Palabras clave: escurrimiento superficial, cuenca sin datos de aforo, modelo lluviaescurrimiento, modelos de elevación digital, sistemas de información geográfica, Wadi Madoneh, Jordan.
Jordan has turned to the use groundwater to satisfy the growing demand of water, at the expense of exceeding the safe yield and overexploiting the country's aquifers. In 1994, Jordan launched a program to explore the use of groundwater artificial recharge with the aim to offset some of the problems caused by this overexploitation. The preliminary site selection for groundwater artificial recharge was accomplished by the use of a geographic information system (GIS). Hydrologic information was spatially encoded and processed to yield the most promising locations in Jordan. These locations should have a surplus water resource, available aquifer space and acceptable land use practices. To generate a prioritized list of potential sites, a multicriteria approach was used, based on different factors such as the need for water in a basin, water quality of recharge or host water, value in use of recharged water, and potential ecologic impacts. Two sites were selected on the basis of this analysis: the Wadi Butom (Azraq Governorate) and the Wadi Madoneh (Zarqa Governorate).
Runoff is one of the most important hydrological variables used in water resources studies. Reliable prediction of direct runoff for ungauged basins is difficult and time consuming. Conventional models for predicting stream discharge require considerable hydrological and meteorological data. Remote sensing and Geographic Information Systems (GIS), in combination with appropriate rainfall runoff models, provide ideal tools for the estimation of direct runoff volume, peak discharge and hydrographs (Miloradov and Marjanovic, 1991; Demayo and Steel, 1996; Bellal et al., 1996). The role of remote sensing in runoff estimation is generally to provide a source of input parameters for the models. Satellite data can provide thematic information on land use, soil, vegetation, drainage, etc., which, combined with conventionally measured climatic parameters (precipitation, temperature, etc.) and topographic parameters (elevation and slope), constitute the necessary input data for the rainfallrunoff models. The information, extracted from remote sensing and other sources, can be stored as a georeferenced database in a GIS. The system provides efficient tools for data input into databases, retrieval of selected data for further processing, and software modules that can analyze or manipulate the retrieved data in order to generate the desired information in a specific form (Miloradov and Marjanovic, 1991).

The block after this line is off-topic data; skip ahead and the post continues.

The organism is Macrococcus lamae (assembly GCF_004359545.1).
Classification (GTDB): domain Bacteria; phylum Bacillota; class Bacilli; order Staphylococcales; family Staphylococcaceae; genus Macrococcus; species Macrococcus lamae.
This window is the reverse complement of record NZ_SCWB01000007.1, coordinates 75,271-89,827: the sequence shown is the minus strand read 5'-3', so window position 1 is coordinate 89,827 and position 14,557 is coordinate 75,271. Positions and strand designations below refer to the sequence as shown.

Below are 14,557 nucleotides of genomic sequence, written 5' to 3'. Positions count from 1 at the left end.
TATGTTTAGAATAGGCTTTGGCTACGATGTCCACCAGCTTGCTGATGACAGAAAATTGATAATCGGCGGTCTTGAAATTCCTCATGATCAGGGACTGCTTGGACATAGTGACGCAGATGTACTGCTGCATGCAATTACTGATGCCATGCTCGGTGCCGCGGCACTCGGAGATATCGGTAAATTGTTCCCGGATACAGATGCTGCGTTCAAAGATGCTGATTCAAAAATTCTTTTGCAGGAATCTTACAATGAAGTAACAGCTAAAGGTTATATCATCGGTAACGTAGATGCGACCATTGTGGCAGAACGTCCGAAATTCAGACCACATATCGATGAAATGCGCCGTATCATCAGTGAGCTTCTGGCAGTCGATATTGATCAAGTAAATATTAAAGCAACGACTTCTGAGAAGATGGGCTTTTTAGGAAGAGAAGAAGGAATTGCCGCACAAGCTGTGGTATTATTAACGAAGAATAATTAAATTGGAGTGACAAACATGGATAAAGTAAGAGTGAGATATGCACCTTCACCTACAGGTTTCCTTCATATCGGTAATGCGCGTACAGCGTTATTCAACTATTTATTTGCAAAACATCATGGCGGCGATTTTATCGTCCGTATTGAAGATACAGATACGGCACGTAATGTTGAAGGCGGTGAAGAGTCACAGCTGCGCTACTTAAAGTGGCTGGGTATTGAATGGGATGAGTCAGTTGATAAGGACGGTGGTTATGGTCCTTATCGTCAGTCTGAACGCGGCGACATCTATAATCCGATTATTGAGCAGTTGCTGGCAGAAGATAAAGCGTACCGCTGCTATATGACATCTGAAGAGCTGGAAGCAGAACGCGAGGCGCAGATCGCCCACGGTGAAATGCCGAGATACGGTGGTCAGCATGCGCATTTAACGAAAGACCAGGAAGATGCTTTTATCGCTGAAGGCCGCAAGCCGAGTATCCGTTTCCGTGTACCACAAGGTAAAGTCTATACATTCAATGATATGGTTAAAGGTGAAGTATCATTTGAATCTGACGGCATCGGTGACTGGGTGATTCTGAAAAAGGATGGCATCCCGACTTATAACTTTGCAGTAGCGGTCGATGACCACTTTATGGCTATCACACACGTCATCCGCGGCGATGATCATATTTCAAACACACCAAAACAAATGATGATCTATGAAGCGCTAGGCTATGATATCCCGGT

This study was focused on the Wadi Madoneh site to explore the surface water potential for groundwater artificial recharge using a Geographic Information Systems (GIS) and the Hydrologic Modeling System (HMS) of the Hydrologic Engineering Center (HEC). The HEC (1998) model was chosen for the simulation of rainfallrunoff using the Soil Conservation Service (SCS) curve number method, which was developed in the United States for small basins (USDA, 1986; USACE, 2000). The HECHMS rainfallrunoff model was used to estimate direct runoff volume, peak discharge and to construct synthetic hydrographs for an ungauged basin. In practice, the design of the artificial recharge structures is not intended to capture all runoff from all storm events in the basin areas, as it may be planned for large dams. Rather, the conceptual design for artificial recharge is to capture volumes of water that have low sediment content and can be feasibly and quickly recharged to the groundwater aquifer. Consequently, only runoff volumes of less than 500,000 m3, which would be generated by storm events of less than 40 mm precipitation, would be suitable for recharge (SAIC, 1996).
DESCRIPTION OF THE WADI MADONEH BASIN